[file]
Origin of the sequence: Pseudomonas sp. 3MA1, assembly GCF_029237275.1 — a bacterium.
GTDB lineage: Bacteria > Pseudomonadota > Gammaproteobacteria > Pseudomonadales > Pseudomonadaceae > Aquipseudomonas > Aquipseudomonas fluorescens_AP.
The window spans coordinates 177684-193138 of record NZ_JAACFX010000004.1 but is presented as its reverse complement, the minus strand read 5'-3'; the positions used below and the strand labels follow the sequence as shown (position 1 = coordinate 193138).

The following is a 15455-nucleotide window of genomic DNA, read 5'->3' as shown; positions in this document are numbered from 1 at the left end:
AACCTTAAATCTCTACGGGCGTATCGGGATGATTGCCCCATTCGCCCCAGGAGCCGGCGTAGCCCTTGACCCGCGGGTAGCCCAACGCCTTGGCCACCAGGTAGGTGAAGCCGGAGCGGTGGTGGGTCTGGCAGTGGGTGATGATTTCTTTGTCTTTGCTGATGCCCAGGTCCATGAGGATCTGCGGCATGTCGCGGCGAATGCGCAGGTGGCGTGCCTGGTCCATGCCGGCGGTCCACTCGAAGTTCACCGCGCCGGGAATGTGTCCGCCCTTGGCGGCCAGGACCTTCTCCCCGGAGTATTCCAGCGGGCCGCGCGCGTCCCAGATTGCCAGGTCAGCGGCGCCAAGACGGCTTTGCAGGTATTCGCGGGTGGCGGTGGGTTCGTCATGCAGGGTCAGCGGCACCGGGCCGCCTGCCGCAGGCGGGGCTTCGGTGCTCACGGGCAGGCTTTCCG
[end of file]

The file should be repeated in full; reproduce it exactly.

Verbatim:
Origin of the sequence: Pseudomonas sp. 3MA1, assembly GCF_029237275.1 — a bacterium.
GTDB lineage: Bacteria > Pseudomonadota > Gammaproteobacteria > Pseudomonadales > Pseudomonadaceae > Aquipseudomonas > Aquipseudomonas fluorescens_AP.
The window spans coordinates 177684-193138 of record NZ_JAACFX010000004.1 but is presented as its reverse complement, the minus strand read 5'-3'; the positions used below and the strand labels follow the sequence as shown (position 1 = coordinate 193138).

The following is a 15455-nucleotide window of genomic DNA, read 5'->3' as shown; positions in this document are numbered from 1 at the left end:
AACCTTAAATCTCTACGGGCGTATCGGGATGATTGCCCCATTCGCCCCAGGAGCCGGCGTAGCCCTTGACCCGCGGGTAGCCCAACGCCTTGGCCACCAGGTAGGTGAAGCCGGAGCGGTGGTGGGTCTGGCAGTGGGTGATGATTTCTTTGTCTTTGCTGATGCCCAGGTCCATGAGGATCTGCGGCATGTCGCGGCGAATGCGCAGGTGGCGTGCCTGGTCCATGCCGGCGGTCCACTCGAAGTTCACCGCGCCGGGAATGTGTCCGCCCTTGGCGGCCAGGACCTTCTCCCCGGAGTATTCCAGCGGGCCGCGCGCGTCCCAGATTGCCAGGTCAGCGGCGCCAAGACGGCTTTGCAGGTATTCGCGGGTGGCGGTGGGTTCGTCATGCAGGGTCAGCGGCACCGGGCCGCCTGCCGCAGGCGGGGCTTCGGTGCTCACGGGCAGGCTTTCCG